Change the air filter frequently and clean the filter in the vent hood. – You may also find this post on Musty Odors in a Home useful.
5. Learning to keep up.
First, take a deep breath. Many of these things don’t matter as much as we might feel they do at the time. (I’m really good at saying these things, I’m not so great at feeling these things, so take this with a grain of salt.) We get a barrage of information all day long telling us we have to do all of the things or everything is going to fall apart, or the big bad scary thing will happen. (Or at least that’s how it feels in my head.)
It’s ok if you don’t always get all the things done. If you, your husband, and your son are fed, clean, and the bills are paid, the rest can wait until tomorrow.
Get some rest.
I have a hard question for you. When the agency is at your home, do you let them care for your husband, or do you hover over them and not take the respite you need and deserve?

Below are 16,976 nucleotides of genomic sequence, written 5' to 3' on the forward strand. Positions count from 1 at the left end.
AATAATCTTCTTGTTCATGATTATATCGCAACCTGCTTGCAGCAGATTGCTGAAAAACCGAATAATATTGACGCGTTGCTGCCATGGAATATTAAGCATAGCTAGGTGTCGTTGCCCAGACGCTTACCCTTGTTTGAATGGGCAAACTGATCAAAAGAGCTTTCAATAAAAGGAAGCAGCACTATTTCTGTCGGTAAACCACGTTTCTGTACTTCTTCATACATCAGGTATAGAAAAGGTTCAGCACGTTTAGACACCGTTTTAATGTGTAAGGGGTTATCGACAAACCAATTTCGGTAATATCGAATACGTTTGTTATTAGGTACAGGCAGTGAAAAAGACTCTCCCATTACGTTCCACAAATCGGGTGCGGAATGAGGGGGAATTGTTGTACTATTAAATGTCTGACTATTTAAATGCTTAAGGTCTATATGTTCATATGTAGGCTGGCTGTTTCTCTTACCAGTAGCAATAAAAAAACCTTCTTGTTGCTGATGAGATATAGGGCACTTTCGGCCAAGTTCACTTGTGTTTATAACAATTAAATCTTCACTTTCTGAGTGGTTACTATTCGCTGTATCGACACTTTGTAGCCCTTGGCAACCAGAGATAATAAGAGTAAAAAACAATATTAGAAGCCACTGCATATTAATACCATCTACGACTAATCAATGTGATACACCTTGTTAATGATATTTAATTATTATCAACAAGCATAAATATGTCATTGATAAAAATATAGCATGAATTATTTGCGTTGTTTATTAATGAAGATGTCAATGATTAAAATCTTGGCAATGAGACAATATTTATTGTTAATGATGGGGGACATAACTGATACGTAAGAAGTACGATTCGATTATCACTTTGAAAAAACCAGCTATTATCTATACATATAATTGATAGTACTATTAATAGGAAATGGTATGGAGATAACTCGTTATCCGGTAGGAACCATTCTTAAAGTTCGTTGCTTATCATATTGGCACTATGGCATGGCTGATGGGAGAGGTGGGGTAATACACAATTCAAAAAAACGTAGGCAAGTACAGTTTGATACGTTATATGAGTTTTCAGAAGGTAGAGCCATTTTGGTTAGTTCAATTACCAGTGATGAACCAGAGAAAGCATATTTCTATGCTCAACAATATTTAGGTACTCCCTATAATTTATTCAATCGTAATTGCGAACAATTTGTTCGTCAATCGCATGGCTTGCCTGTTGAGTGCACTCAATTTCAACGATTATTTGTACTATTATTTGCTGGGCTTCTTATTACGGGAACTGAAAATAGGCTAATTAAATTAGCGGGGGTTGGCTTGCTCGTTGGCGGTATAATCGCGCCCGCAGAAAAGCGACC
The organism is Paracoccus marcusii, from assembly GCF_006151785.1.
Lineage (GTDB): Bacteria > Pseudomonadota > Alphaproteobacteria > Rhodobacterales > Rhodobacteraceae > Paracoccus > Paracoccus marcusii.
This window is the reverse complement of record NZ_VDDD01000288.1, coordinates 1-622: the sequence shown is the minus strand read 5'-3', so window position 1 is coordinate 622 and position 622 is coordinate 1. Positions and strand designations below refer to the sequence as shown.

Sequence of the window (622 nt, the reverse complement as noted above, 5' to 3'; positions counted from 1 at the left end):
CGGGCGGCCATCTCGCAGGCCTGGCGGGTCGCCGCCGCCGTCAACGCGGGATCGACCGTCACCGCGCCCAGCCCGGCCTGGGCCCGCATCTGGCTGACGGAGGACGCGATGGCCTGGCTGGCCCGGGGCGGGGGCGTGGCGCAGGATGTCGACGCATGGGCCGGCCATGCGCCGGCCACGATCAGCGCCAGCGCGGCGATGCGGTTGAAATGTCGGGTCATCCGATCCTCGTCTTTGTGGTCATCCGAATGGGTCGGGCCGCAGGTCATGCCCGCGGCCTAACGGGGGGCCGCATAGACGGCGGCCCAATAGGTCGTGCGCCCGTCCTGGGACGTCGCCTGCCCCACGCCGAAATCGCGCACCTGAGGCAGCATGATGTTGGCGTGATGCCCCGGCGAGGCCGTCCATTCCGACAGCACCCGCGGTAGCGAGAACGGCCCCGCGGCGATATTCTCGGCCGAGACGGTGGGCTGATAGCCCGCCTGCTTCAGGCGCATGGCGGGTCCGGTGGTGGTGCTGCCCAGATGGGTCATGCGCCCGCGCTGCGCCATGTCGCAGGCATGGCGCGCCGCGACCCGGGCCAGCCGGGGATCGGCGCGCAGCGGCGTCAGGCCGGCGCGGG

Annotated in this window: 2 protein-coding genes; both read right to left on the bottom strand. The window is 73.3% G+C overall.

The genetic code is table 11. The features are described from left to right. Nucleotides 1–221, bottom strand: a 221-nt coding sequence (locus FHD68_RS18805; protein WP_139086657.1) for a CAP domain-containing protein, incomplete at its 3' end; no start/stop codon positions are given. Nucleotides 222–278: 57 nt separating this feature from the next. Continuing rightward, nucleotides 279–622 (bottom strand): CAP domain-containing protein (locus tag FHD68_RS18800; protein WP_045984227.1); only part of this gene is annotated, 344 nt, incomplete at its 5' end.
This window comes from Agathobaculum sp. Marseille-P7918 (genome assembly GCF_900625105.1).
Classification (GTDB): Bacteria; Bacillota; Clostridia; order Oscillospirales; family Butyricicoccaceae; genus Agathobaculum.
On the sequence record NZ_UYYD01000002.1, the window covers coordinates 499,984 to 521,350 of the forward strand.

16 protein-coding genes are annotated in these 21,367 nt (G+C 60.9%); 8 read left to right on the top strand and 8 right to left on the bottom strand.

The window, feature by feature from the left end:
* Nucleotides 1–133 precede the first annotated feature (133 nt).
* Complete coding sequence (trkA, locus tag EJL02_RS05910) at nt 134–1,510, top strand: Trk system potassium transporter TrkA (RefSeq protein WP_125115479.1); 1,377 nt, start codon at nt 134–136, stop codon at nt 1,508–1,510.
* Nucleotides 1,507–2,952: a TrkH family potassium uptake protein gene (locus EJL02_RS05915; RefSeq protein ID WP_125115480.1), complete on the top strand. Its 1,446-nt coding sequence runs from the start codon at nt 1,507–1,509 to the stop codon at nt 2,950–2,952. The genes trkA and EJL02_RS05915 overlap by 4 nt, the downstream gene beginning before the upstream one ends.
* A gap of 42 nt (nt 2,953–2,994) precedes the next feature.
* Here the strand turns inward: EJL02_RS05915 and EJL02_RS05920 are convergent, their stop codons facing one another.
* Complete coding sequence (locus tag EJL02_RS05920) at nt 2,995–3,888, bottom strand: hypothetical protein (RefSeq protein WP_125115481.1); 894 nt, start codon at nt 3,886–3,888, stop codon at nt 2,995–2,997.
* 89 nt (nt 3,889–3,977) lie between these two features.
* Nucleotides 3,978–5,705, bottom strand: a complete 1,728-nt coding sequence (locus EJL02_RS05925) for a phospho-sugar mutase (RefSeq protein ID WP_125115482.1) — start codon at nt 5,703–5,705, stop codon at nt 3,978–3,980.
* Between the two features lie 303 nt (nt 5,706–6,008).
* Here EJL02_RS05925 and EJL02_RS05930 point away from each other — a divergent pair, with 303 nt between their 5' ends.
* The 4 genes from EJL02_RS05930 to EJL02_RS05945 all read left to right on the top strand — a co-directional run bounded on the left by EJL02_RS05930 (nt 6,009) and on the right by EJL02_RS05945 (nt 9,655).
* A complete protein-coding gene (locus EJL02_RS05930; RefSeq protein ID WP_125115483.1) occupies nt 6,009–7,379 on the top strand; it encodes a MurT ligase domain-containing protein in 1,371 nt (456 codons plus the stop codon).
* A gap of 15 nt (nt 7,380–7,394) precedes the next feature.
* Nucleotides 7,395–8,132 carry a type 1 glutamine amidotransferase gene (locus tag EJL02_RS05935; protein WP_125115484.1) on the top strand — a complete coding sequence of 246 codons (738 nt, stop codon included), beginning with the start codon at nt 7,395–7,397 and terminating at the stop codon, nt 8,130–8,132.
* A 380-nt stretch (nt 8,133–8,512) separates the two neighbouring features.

Use that time for yourself.
And then, you can institute that cleaning schedule I mentioned before.
The weekly chore schedule consists of one big chore and one little chore each day.
FLYLady does have a great system, too, but be aware—unless things have changed in the last few years, the system comes with a fair amount of email. This works for people who need a lot of reminders and hand-holding. It all depends on your preferences which one will work for you.
Set reminders on your phone and then. . . this is the hard part… get up and do the chore when the phone reminds you.
There is no quick and easy answer to fix twenty-five years of stuff accumulation. It’s going to take time, energy, and cooperation. This will be accomplished one day, one drawer, one corner at a time.
Get your son involved with recycling and donating. There’s no reason he can’t also make the Let’s Make Life More Livable Project a priority; if he’s living in the home, he’s part of the team. Maybe give Dividing the Chores Fairly a look.
You said your husband is physically disabled if he is cognitively able, ask him to help with the mental load. You shouldn’t bear this burden on your own.
I wish you the best of luck. Would you mind checking in to let us know how things are going as you work through this project?